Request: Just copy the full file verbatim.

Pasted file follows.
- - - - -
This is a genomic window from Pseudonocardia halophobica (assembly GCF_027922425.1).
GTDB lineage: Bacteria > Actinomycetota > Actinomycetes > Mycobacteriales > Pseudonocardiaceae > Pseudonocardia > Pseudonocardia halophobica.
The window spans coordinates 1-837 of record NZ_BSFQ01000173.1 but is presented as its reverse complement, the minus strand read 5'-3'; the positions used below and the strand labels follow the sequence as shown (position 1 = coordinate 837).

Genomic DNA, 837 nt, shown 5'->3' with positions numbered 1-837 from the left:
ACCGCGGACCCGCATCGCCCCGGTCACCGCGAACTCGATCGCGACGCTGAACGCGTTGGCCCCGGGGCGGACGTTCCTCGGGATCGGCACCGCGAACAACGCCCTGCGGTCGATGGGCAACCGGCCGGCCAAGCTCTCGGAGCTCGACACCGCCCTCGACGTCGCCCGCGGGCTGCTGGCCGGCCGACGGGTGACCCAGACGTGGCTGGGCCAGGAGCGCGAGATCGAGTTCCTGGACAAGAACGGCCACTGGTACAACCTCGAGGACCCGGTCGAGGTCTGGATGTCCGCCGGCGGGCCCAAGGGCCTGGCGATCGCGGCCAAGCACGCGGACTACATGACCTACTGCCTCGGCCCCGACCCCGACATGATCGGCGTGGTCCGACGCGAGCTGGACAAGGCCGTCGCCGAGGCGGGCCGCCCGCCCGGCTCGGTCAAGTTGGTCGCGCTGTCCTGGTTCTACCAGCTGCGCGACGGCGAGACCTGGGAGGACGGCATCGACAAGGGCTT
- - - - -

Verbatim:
This is a genomic window from Pseudonocardia halophobica (assembly GCF_027922425.1).
GTDB lineage: Bacteria > Actinomycetota > Actinomycetes > Mycobacteriales > Pseudonocardiaceae > Pseudonocardia > Pseudonocardia halophobica.
The window spans coordinates 1-837 of record NZ_BSFQ01000173.1 but is presented as its reverse complement, the minus strand read 5'-3'; the positions used below and the strand labels follow the sequence as shown (position 1 = coordinate 837).

Genomic DNA, 837 nt, shown 5'->3' with positions numbered 1-837 from the left:
ACCGCGGACCCGCATCGCCCCGGTCACCGCGAACTCGATCGCGACGCTGAACGCGTTGGCCCCGGGGCGGACGTTCCTCGGGATCGGCACCGCGAACAACGCCCTGCGGTCGATGGGCAACCGGCCGGCCAAGCTCTCGGAGCTCGACACCGCCCTCGACGTCGCCCGCGGGCTGCTGGCCGGCCGACGGGTGACCCAGACGTGGCTGGGCCAGGAGCGCGAGATCGAGTTCCTGGACAAGAACGGCCACTGGTACAACCTCGAGGACCCGGTCGAGGTCTGGATGTCCGCCGGCGGGCCCAAGGGCCTGGCGATCGCGGCCAAGCACGCGGACTACATGACCTACTGCCTCGGCCCCGACCCCGACATGATCGGCGTGGTCCGACGCGAGCTGGACAAGGCCGTCGCCGAGGCGGGCCGCCCGCCCGGCTCGGTCAAGTTGGTCGCGCTGTCCTGGTTCTACCAGCTGCGCGACGGCGAGACCTGGGAGGACGGCATCGACAAGGGCTT